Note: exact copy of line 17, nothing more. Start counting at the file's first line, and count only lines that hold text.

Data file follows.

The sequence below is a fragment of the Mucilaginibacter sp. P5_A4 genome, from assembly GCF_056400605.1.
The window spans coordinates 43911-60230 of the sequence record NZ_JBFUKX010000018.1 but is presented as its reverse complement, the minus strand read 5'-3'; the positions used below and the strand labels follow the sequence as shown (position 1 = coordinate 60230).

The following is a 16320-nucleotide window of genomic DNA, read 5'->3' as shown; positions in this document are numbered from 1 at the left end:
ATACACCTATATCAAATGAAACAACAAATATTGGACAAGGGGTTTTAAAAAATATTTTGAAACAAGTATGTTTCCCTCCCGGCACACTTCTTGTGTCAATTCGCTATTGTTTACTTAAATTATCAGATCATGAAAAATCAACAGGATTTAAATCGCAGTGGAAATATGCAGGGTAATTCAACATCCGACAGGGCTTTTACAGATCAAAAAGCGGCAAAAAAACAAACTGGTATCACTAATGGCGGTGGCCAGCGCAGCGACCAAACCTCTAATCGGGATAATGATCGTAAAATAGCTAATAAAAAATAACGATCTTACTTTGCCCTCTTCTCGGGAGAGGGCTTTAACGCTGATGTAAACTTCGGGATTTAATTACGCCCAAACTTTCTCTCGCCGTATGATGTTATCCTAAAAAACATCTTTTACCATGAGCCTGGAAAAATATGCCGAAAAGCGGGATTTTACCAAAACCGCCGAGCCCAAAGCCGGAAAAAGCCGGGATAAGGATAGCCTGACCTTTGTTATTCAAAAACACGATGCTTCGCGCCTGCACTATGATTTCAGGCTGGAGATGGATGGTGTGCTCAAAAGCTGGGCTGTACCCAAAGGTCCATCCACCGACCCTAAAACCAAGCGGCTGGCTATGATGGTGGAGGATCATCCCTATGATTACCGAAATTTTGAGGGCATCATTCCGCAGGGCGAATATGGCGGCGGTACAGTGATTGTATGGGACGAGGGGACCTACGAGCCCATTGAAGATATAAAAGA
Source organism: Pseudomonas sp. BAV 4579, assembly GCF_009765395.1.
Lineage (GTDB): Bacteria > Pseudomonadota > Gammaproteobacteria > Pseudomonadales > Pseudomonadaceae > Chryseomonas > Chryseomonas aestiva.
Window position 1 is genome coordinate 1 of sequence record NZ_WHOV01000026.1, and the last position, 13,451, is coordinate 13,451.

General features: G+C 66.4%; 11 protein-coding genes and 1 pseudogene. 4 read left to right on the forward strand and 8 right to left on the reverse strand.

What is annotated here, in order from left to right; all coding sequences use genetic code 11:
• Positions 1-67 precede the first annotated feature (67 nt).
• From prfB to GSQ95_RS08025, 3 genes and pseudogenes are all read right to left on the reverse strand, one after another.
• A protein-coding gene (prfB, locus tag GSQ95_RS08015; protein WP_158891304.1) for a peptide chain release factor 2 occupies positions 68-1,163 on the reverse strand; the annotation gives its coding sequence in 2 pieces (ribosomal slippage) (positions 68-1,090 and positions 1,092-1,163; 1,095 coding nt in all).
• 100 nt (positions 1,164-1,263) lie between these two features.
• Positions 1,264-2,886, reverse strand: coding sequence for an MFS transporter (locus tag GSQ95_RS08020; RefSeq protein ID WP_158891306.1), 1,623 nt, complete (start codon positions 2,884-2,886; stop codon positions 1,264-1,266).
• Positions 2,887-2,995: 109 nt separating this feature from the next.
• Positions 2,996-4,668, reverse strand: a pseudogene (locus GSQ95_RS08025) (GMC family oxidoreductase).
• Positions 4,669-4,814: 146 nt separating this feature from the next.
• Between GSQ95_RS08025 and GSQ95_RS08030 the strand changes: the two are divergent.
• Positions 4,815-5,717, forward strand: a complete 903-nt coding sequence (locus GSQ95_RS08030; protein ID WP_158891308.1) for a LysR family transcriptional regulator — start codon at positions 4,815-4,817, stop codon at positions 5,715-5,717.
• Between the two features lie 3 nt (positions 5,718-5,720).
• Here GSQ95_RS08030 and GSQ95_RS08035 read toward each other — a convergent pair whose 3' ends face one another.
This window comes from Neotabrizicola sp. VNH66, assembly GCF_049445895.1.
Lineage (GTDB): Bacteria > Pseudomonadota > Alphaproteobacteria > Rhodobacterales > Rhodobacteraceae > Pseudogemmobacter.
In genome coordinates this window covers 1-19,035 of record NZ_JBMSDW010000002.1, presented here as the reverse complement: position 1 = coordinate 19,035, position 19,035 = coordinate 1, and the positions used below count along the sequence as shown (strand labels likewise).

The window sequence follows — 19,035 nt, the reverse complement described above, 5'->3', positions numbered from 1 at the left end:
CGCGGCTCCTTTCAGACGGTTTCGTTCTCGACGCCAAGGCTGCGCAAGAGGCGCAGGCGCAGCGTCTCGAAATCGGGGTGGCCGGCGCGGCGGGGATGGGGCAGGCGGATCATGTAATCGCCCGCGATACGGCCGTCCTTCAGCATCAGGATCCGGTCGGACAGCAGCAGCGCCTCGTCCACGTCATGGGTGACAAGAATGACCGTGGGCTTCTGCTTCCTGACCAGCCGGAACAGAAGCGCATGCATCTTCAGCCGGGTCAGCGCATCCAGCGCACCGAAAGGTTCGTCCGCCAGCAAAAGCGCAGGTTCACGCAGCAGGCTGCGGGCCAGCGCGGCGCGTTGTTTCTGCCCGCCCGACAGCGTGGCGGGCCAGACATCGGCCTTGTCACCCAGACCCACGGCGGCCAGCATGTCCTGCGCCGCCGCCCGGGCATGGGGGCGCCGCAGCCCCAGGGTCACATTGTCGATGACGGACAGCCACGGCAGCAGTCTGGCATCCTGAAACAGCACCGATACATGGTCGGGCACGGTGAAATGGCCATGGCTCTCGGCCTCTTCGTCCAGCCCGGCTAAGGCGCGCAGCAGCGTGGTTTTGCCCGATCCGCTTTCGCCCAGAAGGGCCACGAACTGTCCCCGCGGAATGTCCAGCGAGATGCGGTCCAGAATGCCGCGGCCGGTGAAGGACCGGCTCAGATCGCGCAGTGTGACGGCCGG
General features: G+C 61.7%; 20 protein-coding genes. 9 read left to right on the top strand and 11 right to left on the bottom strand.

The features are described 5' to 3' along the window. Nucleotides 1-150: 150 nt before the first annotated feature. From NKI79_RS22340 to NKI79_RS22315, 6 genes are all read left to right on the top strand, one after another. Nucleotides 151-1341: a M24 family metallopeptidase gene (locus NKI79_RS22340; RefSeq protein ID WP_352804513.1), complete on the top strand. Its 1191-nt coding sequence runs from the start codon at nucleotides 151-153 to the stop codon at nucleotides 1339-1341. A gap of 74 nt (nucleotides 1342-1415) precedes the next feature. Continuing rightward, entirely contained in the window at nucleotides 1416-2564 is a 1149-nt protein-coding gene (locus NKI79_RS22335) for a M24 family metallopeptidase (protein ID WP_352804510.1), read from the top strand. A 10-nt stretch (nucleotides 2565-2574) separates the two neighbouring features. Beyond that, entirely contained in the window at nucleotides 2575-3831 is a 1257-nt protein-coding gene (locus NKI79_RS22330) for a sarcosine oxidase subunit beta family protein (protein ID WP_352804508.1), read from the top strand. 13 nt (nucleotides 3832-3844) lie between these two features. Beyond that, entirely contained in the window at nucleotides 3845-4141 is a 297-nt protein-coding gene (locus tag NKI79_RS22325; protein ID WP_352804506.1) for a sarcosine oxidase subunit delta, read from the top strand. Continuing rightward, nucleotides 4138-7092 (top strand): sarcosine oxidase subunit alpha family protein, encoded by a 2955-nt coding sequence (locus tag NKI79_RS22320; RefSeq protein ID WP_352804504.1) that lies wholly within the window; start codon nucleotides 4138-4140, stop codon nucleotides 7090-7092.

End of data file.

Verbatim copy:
• Positions 4,669-4,814: 146 nt separating this feature from the next.